A confession right up front: I have never watched an episode of Seinfeld. Never, ever. I’ve never watched an episode of Friends, either. I do have friendly acquaintances who speak of both shows in very laudatory terms, and look at me askance when I confess my sin of never feeling the urge to watch them. Both shows are said to be among the most popular sitcoms in history, with Seinfeld in the running for the title of the greatest show ever.
CNN’s History of the Sitcom premiered in July, and purports to take us back to the good ol’ days of situation comedies that had us glued to our TV sets on those special nights. According to WarnerMedia’s press release, the eight-part docuseries “reunites audiences with the television friends, families, and co-workers they grew up with while introducing cutting-edge comedies that are sure to be your next binge-watch,” while “breaking down how sitcoms have helped generations of Americans navigate an ever-shifting cultural landscape.”
I had not really planned on watching the show, but one July Sunday I was too lazy to change the channel. And so the latest episode became background noise, droning on as I got stuff done. Suddenly I heard something that had my ears perking up. “Seinfeld was a show about nothing,” said someone. Whoa! What was that?
I’d heard that phrase before but somehow the smugness of the delivery grabbed my attention. The story goes that some white men went to NBC and pitched a show that had no plotline other than white men talking to each other, and they were successful! They got it produced! The results for the first season, in 1989, reflected the creative talent of the main actors of the show—the show bombed and bombed hugely. The reviews were downright brutal, the ratings paltry, but NBC execs (all white men, of course) thought that what was then The Seinfeld Chronicles deserved more time to prove itself, and so they ordered more episodes. The execs were going to make this mediocre, unproven show into a hit because they had the power to do so. The network gave the show the prime-est prime time slot—right after Cheers, which, at the time, was the network’s most popular sitcom. With that massive lead-in audience, Seinfeld the show and Seinfeld the actor had no option but to succeed. Seinfeld the show became a household hit, Jerry Seinfeld became a multi-millionaire and gained the reputation for being a creative genius, and the rest is history.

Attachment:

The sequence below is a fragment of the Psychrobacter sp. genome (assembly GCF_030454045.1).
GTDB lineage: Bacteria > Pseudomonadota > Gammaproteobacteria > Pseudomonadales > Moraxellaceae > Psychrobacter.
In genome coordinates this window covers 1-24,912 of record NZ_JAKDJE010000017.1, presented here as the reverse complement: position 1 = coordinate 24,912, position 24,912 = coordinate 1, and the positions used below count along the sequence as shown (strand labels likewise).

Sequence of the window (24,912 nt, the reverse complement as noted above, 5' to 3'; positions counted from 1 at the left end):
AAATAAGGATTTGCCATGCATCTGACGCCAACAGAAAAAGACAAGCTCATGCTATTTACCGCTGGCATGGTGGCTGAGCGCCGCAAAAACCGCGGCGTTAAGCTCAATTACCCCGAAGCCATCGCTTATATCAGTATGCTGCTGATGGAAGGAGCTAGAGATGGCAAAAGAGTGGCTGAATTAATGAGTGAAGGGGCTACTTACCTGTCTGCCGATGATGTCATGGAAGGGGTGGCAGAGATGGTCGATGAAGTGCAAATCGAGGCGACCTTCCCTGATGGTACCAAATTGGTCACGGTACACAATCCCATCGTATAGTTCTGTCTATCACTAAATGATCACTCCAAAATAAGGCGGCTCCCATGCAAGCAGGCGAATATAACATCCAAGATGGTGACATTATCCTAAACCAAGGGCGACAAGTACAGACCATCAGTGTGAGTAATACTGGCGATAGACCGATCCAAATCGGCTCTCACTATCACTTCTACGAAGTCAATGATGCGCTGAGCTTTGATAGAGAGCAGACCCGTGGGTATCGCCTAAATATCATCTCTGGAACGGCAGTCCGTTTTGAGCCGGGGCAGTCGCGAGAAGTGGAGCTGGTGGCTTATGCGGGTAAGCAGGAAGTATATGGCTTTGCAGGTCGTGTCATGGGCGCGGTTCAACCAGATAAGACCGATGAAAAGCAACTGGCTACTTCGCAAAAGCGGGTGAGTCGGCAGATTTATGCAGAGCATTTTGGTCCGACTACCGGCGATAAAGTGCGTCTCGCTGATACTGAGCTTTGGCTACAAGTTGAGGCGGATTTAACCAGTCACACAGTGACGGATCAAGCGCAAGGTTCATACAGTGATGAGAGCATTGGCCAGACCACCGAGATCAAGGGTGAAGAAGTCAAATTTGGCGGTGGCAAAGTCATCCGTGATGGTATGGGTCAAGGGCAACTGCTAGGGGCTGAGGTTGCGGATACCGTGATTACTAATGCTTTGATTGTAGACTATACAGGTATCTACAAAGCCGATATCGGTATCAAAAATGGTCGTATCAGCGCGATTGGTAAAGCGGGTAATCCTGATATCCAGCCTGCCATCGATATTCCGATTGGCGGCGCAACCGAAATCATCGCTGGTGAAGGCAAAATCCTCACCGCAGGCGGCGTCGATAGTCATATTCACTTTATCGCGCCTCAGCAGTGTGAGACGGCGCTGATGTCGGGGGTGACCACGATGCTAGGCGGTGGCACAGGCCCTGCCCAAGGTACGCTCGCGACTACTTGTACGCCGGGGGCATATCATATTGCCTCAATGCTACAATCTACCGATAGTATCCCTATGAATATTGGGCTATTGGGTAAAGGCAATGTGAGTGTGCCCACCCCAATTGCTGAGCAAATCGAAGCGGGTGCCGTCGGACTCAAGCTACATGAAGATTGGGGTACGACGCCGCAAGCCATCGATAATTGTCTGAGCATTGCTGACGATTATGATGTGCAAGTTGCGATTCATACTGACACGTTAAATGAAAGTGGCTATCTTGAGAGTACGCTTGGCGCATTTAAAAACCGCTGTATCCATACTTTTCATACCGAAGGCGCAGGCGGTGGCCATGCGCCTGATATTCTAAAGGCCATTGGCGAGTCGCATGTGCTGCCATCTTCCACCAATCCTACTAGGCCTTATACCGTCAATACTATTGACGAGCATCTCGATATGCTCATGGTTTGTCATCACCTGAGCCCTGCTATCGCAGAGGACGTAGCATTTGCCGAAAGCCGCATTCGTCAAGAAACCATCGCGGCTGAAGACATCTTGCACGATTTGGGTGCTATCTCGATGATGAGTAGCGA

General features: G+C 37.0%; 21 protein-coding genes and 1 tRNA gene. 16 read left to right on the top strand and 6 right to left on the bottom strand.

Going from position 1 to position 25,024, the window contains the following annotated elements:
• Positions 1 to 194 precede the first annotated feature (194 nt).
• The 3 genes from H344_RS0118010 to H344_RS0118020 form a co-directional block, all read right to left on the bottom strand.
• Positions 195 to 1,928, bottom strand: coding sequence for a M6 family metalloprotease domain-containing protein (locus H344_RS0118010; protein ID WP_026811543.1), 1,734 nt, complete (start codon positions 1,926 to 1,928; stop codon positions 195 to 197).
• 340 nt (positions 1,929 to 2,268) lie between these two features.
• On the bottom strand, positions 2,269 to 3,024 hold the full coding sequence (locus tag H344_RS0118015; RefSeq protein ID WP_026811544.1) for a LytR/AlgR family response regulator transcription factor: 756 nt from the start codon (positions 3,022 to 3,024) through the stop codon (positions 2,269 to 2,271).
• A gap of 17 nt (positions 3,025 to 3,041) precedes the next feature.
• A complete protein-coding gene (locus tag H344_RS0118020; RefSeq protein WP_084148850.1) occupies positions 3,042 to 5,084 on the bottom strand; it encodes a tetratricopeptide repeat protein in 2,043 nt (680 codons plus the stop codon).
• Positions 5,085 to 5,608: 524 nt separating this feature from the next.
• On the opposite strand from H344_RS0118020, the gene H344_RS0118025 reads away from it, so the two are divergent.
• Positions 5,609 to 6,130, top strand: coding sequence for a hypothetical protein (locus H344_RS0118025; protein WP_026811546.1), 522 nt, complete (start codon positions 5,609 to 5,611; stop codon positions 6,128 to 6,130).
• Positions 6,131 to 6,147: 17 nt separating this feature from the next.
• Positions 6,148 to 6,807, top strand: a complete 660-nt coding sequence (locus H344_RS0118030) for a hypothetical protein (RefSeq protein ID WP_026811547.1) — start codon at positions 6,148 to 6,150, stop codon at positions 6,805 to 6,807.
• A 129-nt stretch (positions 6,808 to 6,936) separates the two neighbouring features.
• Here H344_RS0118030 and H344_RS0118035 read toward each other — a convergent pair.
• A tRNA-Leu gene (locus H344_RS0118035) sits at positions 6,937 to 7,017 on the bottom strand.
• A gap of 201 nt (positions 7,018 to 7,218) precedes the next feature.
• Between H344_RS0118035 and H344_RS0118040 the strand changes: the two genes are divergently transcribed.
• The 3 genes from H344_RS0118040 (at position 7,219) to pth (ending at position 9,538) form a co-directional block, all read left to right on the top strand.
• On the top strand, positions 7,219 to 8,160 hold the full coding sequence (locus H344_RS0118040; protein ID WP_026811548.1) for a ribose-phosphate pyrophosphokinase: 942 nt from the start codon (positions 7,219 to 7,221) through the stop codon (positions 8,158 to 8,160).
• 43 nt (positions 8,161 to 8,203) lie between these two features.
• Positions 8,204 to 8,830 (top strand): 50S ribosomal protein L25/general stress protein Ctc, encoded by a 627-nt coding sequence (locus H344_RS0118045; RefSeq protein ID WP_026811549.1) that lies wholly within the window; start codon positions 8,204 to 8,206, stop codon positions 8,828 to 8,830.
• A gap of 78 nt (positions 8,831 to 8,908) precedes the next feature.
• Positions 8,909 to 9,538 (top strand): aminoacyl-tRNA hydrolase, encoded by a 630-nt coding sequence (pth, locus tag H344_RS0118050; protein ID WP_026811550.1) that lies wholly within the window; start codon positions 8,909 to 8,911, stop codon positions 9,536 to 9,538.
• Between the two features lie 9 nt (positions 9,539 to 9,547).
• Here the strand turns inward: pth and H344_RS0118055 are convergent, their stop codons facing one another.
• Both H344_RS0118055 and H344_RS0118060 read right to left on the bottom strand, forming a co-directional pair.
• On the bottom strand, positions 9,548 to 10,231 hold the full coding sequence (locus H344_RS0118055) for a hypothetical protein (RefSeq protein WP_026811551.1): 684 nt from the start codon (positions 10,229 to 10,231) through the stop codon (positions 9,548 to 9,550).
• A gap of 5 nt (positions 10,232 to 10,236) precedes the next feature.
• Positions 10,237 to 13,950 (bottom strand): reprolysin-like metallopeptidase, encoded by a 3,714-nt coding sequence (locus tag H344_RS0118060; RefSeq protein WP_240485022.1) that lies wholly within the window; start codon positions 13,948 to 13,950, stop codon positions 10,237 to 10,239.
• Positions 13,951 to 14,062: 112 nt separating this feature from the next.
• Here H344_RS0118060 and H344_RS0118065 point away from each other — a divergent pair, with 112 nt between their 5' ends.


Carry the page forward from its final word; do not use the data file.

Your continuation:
White men failing up.
In a 1992 episode, the show famously mocked its own genesis.
“See, this should be the show. This is the show.” “What?” “This. Just talking.” “Yeah. Right… Just talking? What’s the show about?” “It’s about nothing.” “No story?” “No, forget the story.” “You’ve got to have a story.” “Who says you gotta have a story? Remember when we were waiting for that table in that Chinese restaurant that time? That could be a TV show.”
Now imagine for a moment that ANYONE other than some white men would have had the audacity to pitch a show about nothing to ANY of the major media houses. Do you see that show on any media outlet? Imagine, for a moment, that somehow lightning struck and the project got the okay and then bombed in that first season; do you see a major network renewing that show and giving it a primo slot? Not gonna happen. Hasn’t happened in the history of television thus far.
White privilege in action, baby.
The not so friendly origin of Friends
This iconic show was about six young people living together. No, I’m not talking about Friends, I’m talking about Living Single, which premiered 28 years ago last month.